Film Review – ON DANGEROUS GROUND (1951)

ON DANGEROUS GROUND (1951, USA) ***½
Drama, Film-Noir
dist. RKO Radio Pictures; pr co. RKO Radio Pictures; d. Nicholas Ray; w. A.I. Bezzerides, Nicholas Ray (based on the novel “Mad with Much Heart” by Gerald Butler); pr. John Houseman; ph. George E. Diskant (B&W. 35mm. Spherical. 1.37:1); m. Bernard Herrmann; ed. Roland Gross; ad. Ralph Berger, Albert S. D’Agostino; rel. 12 December 1951 (USA), 14 November 1951 (UK); BBFC cert: PG; r/t. 82m.
cast: Ida Lupino (Mary Malden), Robert Ryan (Jim Wilson), Ward Bond (Walter Brent), Charles Kemper (Pop Daly), Anthony Ross (Pete Santos), Ed Begley (Capt. Brawley), Ian Wolfe (Sheriff Carrey), Sumner Williams (Danny Malden), Gus Schilling (Lucky), Frank Ferguson (Willows), Cleo Moore (Myrna Bowers), Olive Carey (Mrs. Brent), Richard Irving (Bernie Tucker), Patricia Prest (Julie Brent).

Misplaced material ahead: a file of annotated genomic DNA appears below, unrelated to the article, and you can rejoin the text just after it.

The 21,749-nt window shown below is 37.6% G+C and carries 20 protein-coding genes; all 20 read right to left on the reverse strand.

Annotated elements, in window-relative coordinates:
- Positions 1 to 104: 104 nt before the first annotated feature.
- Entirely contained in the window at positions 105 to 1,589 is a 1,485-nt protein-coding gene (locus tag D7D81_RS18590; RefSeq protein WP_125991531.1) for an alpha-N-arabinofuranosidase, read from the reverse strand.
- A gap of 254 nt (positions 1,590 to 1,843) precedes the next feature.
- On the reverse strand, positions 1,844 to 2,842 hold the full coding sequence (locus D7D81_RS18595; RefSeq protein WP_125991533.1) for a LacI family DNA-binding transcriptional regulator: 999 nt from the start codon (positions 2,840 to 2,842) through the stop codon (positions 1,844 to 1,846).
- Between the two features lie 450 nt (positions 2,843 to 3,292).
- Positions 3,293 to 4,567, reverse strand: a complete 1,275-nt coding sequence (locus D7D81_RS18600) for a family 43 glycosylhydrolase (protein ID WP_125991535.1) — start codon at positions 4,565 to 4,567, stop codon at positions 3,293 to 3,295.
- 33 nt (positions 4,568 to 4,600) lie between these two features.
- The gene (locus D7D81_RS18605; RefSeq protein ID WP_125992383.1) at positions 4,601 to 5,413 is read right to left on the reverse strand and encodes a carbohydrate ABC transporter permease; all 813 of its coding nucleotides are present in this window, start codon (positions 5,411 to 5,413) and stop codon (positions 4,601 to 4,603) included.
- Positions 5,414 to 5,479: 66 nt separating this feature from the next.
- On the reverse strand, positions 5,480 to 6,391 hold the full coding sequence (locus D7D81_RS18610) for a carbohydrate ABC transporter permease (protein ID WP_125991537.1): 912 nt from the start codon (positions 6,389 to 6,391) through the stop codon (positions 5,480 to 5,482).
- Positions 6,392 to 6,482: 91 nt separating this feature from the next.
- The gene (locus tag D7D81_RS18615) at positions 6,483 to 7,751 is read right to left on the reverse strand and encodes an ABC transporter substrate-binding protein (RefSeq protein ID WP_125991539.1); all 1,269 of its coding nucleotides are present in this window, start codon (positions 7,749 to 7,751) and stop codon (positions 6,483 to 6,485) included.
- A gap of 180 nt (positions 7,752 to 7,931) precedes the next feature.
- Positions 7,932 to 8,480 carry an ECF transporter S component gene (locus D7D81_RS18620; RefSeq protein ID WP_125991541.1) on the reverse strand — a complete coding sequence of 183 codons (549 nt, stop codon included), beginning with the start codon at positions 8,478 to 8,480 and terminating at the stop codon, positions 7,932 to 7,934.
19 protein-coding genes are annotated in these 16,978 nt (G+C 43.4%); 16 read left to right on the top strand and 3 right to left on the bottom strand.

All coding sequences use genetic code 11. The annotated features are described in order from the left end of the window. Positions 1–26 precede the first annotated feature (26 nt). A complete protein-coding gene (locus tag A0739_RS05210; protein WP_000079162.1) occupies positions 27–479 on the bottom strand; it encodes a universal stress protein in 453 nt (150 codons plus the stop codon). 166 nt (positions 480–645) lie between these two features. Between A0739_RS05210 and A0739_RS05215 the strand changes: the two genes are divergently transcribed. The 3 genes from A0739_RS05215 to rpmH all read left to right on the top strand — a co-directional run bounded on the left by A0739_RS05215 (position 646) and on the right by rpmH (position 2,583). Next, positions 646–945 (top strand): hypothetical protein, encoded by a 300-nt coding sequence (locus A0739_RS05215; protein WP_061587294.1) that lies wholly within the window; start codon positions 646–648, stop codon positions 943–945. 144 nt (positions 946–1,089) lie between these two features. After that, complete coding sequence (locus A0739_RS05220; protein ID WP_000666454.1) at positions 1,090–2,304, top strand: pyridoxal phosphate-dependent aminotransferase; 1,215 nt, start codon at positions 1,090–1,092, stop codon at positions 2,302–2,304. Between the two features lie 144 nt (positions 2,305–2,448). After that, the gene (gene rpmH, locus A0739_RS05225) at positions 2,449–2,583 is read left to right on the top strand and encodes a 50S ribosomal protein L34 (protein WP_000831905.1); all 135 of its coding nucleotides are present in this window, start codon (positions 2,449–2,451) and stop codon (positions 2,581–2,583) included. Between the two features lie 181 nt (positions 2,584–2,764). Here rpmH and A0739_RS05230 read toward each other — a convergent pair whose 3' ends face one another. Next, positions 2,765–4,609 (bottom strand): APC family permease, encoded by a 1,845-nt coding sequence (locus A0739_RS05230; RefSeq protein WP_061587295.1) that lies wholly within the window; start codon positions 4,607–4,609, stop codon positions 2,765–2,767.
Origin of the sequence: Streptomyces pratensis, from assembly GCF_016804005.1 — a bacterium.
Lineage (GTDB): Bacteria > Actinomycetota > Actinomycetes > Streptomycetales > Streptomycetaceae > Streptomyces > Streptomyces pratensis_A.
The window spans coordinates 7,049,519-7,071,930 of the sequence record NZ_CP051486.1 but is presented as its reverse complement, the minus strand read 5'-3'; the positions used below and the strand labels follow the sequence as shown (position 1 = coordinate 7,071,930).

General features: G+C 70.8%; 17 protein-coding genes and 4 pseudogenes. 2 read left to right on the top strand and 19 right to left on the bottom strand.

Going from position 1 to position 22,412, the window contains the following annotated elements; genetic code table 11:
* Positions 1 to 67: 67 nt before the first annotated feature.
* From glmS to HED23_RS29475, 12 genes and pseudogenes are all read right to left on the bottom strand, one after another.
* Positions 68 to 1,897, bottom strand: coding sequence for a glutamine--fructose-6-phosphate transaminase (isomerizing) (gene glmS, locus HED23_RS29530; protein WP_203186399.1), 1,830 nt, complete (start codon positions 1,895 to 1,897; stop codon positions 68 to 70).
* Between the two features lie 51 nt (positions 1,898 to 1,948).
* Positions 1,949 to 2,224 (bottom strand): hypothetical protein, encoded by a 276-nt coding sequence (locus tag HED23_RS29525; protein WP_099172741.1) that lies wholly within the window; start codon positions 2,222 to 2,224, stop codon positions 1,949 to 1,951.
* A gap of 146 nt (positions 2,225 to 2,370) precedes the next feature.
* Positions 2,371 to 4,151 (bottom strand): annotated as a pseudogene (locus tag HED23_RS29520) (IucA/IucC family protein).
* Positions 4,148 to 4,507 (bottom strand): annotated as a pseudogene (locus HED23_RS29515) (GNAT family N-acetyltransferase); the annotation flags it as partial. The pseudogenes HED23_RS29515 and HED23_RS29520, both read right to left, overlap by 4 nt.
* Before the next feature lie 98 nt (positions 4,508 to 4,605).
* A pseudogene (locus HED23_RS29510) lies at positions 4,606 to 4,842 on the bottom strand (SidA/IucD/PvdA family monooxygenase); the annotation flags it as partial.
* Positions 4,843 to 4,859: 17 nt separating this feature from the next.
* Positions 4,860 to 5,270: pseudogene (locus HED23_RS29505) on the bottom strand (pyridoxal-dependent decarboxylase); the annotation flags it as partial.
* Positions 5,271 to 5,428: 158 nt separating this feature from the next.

Interesting and intense character drama sees Ryan play a rough city cop who is disciplined by his captain and sent upstate, to a snowy mountain town, to help the local sheriff solve a murder case. There he questions his own approach during a murder manhunt which brings him into contact with the fugitive’s blind sister, played by Lupino. The key theme is of redemption plays out a little awkwardly as what made Ryan the way he was in the big city is only hinted at and never fully explored. Ray directs his actors well and the film is constantly moving, with the director’s frequent use of the hand-held camera during action sequences adding a level of urgency. With the help of Diskant’s striking photography (particularly using the Colorado Rockies location) and Herrmann’s evocative score, Ray elevates the film above the level of its script, producing an often-engrossing tale. Lupino directed the film for several days when Nicholas Ray fell ill.